Green said she also noticed that some airports had started to offer plenty of fine dining options. “In addition to the usual suspects, fast-food outlets, airports started to offer lots of quality restaurant choices as airport eateries are becoming branches of favorite local outlets,” she observed.

Airport restaurants are updated constantly by several decided flyers who send Green airport restaurant, airport café and airport bar information, photos and reviews.  “At the same time, I also work directly with airports, concession management companies and individual restaurants,” she said. “I receive updates constantly from these resources and revise my database right away so that flyers can reach most up-to-date information about airport food options.”

Individual eateries, airports and concession management companies correct user submitted data if there is any problem or just send in their updated information if there is any change, said Green. “I value sharing among frequent flyers and bringing most up-to-date airport food information. Given that, I made sure to make it easy to post on social media by providing the buttons.”

Green is currently working on beta version one of the site. “I am looking to further develop the site according the feedback I get from users. On www.airportfood.com user should be able to reach any information they are looking for with only two clicks and view great airport food options,” she said.

There are some other sites that focus on airports, airport shops, maps, hotels and parking but Green said she wasn’t able to find any other site or app that completely focuses on airport food. “Since I am frequent traveler and love eating I dedicated www.airportfood.com only to airport food and dining options,” she said. “Apps for Airport Food are in the development stage we will expect to release them in near future.”

Making money is not my priority, said Green. “Helping out fellow fliers with their airport food decisions and smiling every time they have a good airport dining experience is the main goal here,” she said.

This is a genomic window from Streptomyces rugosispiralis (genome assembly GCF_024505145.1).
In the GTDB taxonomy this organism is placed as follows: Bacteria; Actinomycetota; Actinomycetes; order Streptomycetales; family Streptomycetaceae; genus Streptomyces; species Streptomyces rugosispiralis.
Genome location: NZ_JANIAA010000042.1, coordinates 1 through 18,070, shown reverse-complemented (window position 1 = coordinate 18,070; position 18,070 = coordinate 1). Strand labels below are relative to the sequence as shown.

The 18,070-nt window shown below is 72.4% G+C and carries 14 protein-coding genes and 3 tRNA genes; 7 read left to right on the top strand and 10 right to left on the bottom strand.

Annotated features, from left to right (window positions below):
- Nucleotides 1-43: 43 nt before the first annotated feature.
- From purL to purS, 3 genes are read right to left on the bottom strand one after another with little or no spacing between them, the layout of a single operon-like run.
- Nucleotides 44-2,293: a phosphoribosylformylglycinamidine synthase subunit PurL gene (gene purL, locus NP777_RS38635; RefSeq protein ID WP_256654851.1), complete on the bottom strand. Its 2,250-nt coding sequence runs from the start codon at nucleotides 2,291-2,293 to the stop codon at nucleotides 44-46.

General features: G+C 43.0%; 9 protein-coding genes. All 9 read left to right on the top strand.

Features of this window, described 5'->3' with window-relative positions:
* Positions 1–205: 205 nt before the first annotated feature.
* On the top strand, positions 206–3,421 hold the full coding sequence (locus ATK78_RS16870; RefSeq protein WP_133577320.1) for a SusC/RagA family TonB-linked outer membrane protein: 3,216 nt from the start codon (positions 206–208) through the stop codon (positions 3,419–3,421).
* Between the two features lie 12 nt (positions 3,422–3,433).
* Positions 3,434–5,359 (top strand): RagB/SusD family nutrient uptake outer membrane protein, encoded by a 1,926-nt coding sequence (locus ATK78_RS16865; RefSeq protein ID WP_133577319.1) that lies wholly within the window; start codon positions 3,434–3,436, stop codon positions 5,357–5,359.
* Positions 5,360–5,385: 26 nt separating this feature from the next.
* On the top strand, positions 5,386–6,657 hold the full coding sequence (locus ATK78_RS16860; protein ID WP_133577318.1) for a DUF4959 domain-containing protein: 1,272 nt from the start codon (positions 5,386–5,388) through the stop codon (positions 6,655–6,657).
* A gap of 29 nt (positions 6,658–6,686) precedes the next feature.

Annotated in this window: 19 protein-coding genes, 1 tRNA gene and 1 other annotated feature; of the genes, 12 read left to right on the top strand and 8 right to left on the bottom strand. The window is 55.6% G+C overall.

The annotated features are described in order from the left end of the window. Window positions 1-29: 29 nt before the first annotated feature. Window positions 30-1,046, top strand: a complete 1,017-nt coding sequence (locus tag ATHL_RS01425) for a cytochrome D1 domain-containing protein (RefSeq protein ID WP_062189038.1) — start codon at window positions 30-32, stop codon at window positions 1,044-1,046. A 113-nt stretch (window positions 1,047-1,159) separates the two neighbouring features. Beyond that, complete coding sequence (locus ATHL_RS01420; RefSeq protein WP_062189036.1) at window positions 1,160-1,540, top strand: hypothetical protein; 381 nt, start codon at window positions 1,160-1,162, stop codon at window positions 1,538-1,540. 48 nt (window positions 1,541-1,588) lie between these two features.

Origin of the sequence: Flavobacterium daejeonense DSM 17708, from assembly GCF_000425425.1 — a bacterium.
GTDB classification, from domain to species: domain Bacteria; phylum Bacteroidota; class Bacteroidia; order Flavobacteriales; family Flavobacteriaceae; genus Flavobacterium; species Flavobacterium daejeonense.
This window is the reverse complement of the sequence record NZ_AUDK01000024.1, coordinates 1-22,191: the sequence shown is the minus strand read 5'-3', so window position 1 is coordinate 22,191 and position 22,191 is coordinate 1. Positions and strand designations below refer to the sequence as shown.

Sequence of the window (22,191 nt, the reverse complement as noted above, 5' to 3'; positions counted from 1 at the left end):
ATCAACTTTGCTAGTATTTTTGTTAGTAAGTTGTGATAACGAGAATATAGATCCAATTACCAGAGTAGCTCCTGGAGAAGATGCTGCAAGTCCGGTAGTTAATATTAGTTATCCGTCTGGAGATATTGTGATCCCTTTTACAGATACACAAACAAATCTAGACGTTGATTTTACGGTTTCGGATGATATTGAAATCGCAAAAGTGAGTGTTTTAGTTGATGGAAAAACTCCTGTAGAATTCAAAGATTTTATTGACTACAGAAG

Best Of Aviation Queen: Will Fly For Food

Editor’s note: kids, I’m attending a journalism convention in Orlando this week, so you get Best Ofs. I’ll be back on Monday, Aug. 5, I promise!

As an aviation journalist, I have seen the best and worst of airport food.  I also am a big fan of the $100 hamburger, which is just an excuse for general aviation pilots to fly from one destination to another.

 

Which is why I cheered when I saw this great article — Test crew flies Boeing 747-8 to Pittsburgh for sandwich — from our good friend Ben Mutzabaugh ofUSA Today’s Today In The Sky blog.  This story has two elements I just love — the Boeing 747-8 and great food.

 

The crew for the 747-8 flew from Seattle to Pittsburgh for some flight testing and took the opportunity to take delivery of sandwiches from Primanti Brothers.  Having feasted on its signature  sandwich –  grilled meat (give me ham), a vinegar-based cole slaw, tomato slices, and a mound of french fries between two hunks of Italian bread — I know why they made this particular stop, and I’m not hating on them.

 

Last September, I took a digital storytelling course at the Poynter Institute in St. Petersburg, Fla.  We had to do a 2-minute story on the topic of our choice.  We were 5 minutes away from the Albert Whitted Airport, so I decided that’s where my story was.  After I shot my video, I went upstairs for lunch.  It was one of the best — and most reasonably priced — meals of my life.  I had a chicken/sun-dried tomato pasta with fresh bread that I still dream about to this day.

 

Another great airport restaurant is Enrique’s at the Ponca City, OK, airport.  Their chips and salsa are to die for, and you must try the Chicken Huarache.  When I went to Learn To Fly Day last year at Frederick (MD) Municipal Airport, I had a great — and cheap — lunch at the Airport Diner. The view of the runway was a bonus!

 

On the commercial side, I give high marks to Chicago Midway’s food concourse. You get a real feel of Chicago with its great mix of local food institutions, like Gold Coast Dogs, Lalo’s Mexican Restaurant, Pegasus on the Fly and Nuts on Clark.

 

So what am I missing? What commercial and GA airports offer the best meal options?